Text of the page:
This is designed to work with the Fuera – same length neck zip – and is reversible, with one surface being a bit warmer than the other. It’s an excellent wicking base, and – again – feels really good. I’m wearing it now, as a matter of fact!
Come the properly cold weather though, I suspect I’ll need something warmer against the skin, so
I’ll be buying I’ve just bought one of these – the Explorer Pull-on:
The Explorer rather than one of the other warm baselayer options, because it can be used as a mid layer or even as a top layer in its own right, maybe over the Cambia.
First impressions of the Explorer are that it’s warmer in “warm mode” than it has any right to be: the fleece side (as they call it) isn’t fleecy but velvety – and yet still lovely and warm. And (recurring theme!) it feels really, really nice against the skin.
Yep, I’m completely sold on the Páramo way of doing things – it really does seem to live up to the claims the manufacturer makes for it, and it’s also just really nice to wear, which matters a lot.
It’s not all roses in the garden, though…
Those of you who know about these things will have realised that an excellent addition to this layering approach would be the Torres Gilet but – disappointingly – I’ve bumped into Páramo’s sizing weirdness here.
My Fuera is a medium, and fits like it was tailor-made for me. Being as light and soft-drape as it is, I assumed that a medium Torres would be the ideal insulating overlayer. Well I’m glad I found one locally I could try before I bought (it’s not easy to track down Páramo kit up here) because the thing is much too short. I’m not a lanky sort either – 5’ 8” if I include my hair – and pretty well-proportioned (40” chest, 32” waist and without a long trunk), yet the medium Torres barely reached the top of my trousers.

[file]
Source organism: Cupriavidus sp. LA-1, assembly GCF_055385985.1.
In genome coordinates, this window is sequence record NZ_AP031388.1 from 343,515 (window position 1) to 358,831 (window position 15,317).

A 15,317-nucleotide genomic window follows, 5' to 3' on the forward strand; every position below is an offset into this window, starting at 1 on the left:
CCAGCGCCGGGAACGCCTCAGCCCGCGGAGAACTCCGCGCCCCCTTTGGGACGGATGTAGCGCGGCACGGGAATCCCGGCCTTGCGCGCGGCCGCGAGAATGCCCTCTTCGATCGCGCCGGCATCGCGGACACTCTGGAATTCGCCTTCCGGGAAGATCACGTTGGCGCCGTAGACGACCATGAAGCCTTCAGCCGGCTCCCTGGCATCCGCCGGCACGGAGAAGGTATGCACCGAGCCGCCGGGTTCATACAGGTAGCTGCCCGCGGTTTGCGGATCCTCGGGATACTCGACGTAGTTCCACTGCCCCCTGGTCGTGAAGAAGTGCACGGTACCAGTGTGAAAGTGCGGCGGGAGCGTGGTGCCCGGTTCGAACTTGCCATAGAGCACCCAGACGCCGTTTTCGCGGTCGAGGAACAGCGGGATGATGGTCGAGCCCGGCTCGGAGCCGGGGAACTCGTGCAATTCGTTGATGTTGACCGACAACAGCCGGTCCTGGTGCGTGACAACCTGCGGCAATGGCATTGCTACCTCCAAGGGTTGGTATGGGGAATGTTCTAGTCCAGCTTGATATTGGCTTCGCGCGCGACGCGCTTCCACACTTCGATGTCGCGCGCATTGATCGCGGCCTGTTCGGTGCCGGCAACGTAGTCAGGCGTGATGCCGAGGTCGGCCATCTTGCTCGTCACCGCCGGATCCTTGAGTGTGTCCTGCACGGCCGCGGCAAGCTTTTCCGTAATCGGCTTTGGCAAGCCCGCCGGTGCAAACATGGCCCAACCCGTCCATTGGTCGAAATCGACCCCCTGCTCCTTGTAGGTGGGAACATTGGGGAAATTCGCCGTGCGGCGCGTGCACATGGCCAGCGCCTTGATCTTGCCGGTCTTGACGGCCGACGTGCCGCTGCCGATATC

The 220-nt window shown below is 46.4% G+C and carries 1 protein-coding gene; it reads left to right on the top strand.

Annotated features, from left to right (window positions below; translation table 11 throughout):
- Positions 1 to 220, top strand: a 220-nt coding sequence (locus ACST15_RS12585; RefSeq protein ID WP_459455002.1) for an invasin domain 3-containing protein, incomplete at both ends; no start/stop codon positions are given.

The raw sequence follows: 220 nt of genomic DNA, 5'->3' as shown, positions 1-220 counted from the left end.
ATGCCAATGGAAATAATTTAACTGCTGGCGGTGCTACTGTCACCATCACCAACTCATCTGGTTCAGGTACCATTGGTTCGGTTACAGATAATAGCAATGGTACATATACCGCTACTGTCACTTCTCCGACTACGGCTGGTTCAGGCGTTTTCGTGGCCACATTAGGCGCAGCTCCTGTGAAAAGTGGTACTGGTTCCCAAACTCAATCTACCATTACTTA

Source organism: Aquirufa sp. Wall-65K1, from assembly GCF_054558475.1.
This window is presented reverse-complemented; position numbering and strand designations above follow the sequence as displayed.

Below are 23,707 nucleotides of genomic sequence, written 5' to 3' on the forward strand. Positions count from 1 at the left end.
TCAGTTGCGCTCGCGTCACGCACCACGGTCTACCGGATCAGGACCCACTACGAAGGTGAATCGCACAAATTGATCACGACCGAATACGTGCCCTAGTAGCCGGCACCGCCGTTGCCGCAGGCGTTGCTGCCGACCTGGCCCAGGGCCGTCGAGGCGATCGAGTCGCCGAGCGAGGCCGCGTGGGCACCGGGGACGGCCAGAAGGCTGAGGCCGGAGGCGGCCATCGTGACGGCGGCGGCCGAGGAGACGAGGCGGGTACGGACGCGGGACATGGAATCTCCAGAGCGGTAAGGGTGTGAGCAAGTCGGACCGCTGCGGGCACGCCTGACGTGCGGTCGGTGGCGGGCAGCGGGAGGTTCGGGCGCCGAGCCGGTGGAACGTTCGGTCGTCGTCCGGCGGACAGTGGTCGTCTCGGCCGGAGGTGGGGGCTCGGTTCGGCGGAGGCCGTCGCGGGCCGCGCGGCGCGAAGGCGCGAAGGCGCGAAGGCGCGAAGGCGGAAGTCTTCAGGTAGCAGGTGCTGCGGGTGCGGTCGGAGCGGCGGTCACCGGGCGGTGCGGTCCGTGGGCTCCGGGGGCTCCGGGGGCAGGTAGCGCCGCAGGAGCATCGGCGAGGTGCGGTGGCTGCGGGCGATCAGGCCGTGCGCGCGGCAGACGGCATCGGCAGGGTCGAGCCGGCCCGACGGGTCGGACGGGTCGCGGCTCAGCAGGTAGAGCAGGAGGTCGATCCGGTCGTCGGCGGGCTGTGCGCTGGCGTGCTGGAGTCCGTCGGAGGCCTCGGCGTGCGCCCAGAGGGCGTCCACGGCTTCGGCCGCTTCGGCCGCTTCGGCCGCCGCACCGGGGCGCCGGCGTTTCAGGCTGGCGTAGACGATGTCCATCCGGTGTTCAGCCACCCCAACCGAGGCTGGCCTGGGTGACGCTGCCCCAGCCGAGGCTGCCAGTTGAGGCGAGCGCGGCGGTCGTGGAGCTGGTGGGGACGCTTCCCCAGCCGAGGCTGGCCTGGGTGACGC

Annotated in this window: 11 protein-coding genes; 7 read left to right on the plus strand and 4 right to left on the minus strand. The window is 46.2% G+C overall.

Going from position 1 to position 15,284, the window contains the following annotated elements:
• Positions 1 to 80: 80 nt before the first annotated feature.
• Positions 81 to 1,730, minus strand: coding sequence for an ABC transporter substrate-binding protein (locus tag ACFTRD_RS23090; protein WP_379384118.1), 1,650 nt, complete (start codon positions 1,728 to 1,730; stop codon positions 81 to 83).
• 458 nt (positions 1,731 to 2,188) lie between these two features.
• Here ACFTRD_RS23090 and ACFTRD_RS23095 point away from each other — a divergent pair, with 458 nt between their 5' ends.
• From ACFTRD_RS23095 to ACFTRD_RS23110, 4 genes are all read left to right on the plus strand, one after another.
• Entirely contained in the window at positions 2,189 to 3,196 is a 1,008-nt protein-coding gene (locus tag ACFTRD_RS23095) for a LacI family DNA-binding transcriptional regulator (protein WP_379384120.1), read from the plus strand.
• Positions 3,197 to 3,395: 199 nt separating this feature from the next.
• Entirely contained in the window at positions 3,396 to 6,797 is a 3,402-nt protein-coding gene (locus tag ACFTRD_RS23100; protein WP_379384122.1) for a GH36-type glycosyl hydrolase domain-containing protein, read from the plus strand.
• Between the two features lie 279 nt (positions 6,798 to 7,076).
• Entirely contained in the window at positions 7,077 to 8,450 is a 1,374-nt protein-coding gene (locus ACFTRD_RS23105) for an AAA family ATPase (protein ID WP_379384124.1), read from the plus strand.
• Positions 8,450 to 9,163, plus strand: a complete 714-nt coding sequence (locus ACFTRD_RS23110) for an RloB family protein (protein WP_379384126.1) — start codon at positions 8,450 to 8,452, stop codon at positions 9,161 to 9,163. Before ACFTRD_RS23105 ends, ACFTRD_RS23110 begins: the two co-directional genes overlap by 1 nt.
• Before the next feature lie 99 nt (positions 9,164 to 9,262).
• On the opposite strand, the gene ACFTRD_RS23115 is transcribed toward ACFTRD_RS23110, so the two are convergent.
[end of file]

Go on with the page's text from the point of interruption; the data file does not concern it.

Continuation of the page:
That’s no good..!
I know they say “choose a larger size for overlayering”, but it’s only the length that’s the problem. I’ll have to see if I can find out how much longer the Torres Light is, I guess – or track down a large “ordinary” Torres to try…
It’s not the end of the world though. I came across the Regatta Osaka Gilet a couple of weeks back, and it’s really good. Warm enough (it’s not padded, but has a c. 100-weight fleece backing), showerproof, very windproof, light and comfortable – and only £20!
And – importantly in the context of this piece – it’s just the right length to go with the Fuera. Not being bulkily padded it works as a mid layer as well as an outer layer, too.
Briefly back to the Fuera, one thing I will say is that while the design of the hood is excellent when in use (very useful for hiding the face, too – I reckon that birds do “key onto” faces, and I’ve noticed that I can often get closer when I’ve got the hood up and the neck zip pulled right up so that only my eyes are showing, Ninja-style!), when it’s not in use, it is – to quote Jeremy Clarkson – like a tramp’s hat! It flops down in a most unstylish way, especially when the neck zip is down.
Hardly a problem in any functional sense, but a bit of a let-down given how good the Fuera looks in every other respect. It’s simply down to the fact that the Fuera doesn’t have a collar.
Now then, given that I’ve declared a relative lack of interest in the ability of Páramo to keep me dry, that’s not to say I like getting wet. So, although it’s expensive compared to the Fuera, I think I see a Velez Adventure Light Smock in my future:
The thing with Páramo is that their kit is very tough, and £200 over say, ten years looks like a positive bargain: and while I don’t generally spend much time in the rain photographing, I seem to spend a whole lot of time in the rain not photographing.
While I’ve got Gore-tex, I’ll reiterate what I say up the page – I’m really starting to appreciate the level of comfort provided by Páramo kit, and if I can get that and levels of waterproofing many reviews actually consider to be superior to Gore-tex, then it’d be daft not to, really.
And as I hinted at above, this stuff works well on a mountain bike too.